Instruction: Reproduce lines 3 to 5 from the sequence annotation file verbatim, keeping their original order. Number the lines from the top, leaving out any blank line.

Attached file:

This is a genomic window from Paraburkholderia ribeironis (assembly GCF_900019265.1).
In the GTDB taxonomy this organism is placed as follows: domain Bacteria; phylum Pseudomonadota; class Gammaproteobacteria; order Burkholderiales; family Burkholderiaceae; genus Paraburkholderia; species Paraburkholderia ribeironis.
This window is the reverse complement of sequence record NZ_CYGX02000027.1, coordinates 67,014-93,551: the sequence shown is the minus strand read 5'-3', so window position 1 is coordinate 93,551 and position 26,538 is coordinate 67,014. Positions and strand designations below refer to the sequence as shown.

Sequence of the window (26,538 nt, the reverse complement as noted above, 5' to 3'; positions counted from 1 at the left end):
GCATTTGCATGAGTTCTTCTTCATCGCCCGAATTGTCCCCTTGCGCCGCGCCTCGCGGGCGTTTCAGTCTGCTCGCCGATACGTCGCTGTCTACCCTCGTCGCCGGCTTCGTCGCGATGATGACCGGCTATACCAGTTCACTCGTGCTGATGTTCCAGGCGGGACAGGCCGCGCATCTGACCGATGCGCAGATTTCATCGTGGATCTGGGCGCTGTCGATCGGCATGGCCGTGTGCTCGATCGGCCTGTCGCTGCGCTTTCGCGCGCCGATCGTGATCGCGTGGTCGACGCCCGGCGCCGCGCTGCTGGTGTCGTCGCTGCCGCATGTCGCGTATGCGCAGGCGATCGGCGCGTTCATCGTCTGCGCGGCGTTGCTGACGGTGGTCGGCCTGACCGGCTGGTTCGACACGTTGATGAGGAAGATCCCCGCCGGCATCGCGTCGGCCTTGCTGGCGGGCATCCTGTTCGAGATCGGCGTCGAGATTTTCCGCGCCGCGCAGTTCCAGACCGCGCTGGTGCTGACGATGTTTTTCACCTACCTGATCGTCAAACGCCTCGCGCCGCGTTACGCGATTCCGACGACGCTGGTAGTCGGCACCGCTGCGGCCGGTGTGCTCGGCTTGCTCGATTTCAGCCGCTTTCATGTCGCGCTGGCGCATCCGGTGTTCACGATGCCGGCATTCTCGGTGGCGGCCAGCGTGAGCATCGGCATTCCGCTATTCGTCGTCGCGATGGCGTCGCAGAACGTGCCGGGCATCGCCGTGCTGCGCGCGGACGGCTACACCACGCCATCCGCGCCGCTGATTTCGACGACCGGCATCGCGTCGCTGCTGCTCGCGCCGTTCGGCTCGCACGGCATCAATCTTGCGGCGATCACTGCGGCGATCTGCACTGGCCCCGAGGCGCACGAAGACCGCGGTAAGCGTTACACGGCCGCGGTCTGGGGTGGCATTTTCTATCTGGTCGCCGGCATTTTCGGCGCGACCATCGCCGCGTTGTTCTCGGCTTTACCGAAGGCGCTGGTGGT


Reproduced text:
This window is the reverse complement of sequence record NZ_CYGX02000027.1, coordinates 67,014-93,551: the sequence shown is the minus strand read 5'-3', so window position 1 is coordinate 93,551 and position 26,538 is coordinate 67,014. Positions and strand designations below refer to the sequence as shown.

Sequence of the window (26,538 nt, the reverse complement as noted above, 5' to 3'; positions counted from 1 at the left end):
GCATTTGCATGAGTTCTTCTTCATCGCCCGAATTGTCCCCTTGCGCCGCGCCTCGCGGGCGTTTCAGTCTGCTCGCCGATACGTCGCTGTCTACCCTCGTCGCCGGCTTCGTCGCGATGATGACCGGCTATACCAGTTCACTCGTGCTGATGTTCCAGGCGGGACAGGCCGCGCATCTGACCGATGCGCAGATTTCATCGTGGATCTGGGCGCTGTCGATCGGCATGGCCGTGTGCTCGATCGGCCTGTCGCTGCGCTTTCGCGCGCCGATCGTGATCGCGTGGTCGACGCCCGGCGCCGCGCTGCTGGTGTCGTCGCTGCCGCATGTCGCGTATGCGCAGGCGATCGGCGCGTTCATCGTCTGCGCGGCGTTGCTGACGGTGGTCGGCCTGACCGGCTGGTTCGACACGTTGATGAGGAAGATCCCCGCCGGCATCGCGTCGGCCTTGCTGGCGGGCATCCTGTTCGAGATCGGCGTCGAGATTTTCCGCGCCGCGCAGTTCCAGACCGCGCTGGTGCTGACGATGTTTTTCACCTACCTGATCGTCAAACGCCTCGCGCCGCGTTACGCGATTCCGACGACGCTGGTAGTCGGCACCGCTGCGGCCGGTGTGCTCGGCTTGCTCGATTTCAGCCGCTTTCATGTCGCGCTGGCGCATCCGGTGTTCACGATGCCGGCATTCTCGGTGGCGGCCAGCGTGAGCATCGGCATTCCGCTATTCGTCGTCGCGATGGCGTCGCAGAACGTGCCGGGCATCGCCGTGCTGCGCGCGGACGGCTACACCACGCCATCCGCGCCGCTGATTTCGACGACCGGCATCGCGTCGCTGCTGCTCGCGCCGTTCGGCTCGCACGGCATCAATCTTGCGGCGATCACTGCGGCGATCTGCACTGGCCCCGAGGCGCACGAAGACCGCGGTAAGCGTTACACGGCCGCGGTCTGGGGTGGCATTTTCTATCTGGTCGCCGGCATTTTCGGCGCGACCATCGCCGCGTTGTTCTCGGCTTTACCGAAGGCGCTGGTGGT